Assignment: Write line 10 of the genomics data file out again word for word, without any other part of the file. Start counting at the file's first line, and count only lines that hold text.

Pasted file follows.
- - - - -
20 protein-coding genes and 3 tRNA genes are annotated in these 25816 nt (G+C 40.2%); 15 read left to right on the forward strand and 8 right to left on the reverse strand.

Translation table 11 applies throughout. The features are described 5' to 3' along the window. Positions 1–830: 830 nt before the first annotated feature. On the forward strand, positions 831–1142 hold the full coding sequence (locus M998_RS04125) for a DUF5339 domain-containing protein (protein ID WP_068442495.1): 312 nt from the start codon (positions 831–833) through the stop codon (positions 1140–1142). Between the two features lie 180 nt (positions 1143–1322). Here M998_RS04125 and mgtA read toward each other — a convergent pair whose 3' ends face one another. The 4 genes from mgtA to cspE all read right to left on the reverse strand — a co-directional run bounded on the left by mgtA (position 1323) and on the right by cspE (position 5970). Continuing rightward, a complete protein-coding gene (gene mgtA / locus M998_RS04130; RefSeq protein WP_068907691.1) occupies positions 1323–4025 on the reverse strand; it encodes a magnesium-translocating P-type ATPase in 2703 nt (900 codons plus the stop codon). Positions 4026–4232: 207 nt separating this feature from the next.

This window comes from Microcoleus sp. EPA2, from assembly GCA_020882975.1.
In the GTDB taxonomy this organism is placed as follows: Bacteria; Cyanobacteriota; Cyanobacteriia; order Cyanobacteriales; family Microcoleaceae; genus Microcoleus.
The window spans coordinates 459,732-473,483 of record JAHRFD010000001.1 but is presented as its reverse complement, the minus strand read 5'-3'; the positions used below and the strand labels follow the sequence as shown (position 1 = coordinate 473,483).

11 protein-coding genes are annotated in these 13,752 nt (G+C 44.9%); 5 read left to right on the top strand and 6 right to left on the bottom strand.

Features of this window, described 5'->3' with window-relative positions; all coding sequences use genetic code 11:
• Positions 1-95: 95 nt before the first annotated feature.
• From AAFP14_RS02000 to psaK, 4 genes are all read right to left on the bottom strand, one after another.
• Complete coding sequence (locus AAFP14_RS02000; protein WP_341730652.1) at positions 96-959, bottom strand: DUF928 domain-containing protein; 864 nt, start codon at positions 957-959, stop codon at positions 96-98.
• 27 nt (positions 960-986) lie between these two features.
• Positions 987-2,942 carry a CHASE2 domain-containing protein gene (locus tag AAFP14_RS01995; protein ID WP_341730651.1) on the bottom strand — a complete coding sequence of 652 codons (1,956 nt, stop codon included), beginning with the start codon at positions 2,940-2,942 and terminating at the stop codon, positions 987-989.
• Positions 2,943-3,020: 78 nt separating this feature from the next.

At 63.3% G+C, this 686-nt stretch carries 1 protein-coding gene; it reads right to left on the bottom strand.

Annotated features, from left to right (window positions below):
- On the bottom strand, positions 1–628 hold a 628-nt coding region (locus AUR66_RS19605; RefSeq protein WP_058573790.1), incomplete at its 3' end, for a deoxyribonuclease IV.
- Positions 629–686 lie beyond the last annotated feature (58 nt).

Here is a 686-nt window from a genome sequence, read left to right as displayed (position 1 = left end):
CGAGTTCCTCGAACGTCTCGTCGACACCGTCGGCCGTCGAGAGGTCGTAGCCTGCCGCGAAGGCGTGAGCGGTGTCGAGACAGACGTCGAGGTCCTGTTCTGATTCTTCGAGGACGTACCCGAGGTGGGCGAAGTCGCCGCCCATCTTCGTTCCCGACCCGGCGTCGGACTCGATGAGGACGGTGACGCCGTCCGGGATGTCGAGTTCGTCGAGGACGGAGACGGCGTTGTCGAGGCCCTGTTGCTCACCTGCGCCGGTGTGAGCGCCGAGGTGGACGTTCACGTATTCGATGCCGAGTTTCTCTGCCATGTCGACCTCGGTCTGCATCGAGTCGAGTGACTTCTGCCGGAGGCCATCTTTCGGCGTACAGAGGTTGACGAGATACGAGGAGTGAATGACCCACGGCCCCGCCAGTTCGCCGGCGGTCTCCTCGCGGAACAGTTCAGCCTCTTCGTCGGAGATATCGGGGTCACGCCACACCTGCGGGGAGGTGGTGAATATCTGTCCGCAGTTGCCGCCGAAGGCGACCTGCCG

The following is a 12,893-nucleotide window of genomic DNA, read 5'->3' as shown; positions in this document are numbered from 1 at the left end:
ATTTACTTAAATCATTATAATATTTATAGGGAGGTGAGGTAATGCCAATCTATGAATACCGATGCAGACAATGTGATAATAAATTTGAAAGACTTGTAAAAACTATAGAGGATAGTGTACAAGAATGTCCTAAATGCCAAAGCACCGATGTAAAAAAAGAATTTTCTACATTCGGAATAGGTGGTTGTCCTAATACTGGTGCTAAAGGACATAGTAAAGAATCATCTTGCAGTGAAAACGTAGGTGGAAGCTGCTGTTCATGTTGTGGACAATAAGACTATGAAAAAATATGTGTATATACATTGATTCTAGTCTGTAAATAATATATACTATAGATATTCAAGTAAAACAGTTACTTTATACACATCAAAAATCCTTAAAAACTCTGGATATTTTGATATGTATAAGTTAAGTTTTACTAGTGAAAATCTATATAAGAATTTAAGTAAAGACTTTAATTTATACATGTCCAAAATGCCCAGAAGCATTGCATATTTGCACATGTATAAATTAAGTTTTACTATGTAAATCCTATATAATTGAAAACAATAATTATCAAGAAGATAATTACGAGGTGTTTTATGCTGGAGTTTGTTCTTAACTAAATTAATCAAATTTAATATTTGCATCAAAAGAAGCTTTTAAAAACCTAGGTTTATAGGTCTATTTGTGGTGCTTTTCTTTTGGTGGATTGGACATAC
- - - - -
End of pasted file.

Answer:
• Complete coding sequence (locus AAFP14_RS02000; protein WP_341730652.1) at positions 96-959, bottom strand: DUF928 domain-containing protein; 864 nt, start codon at positions 957-959, stop codon at positions 96-98.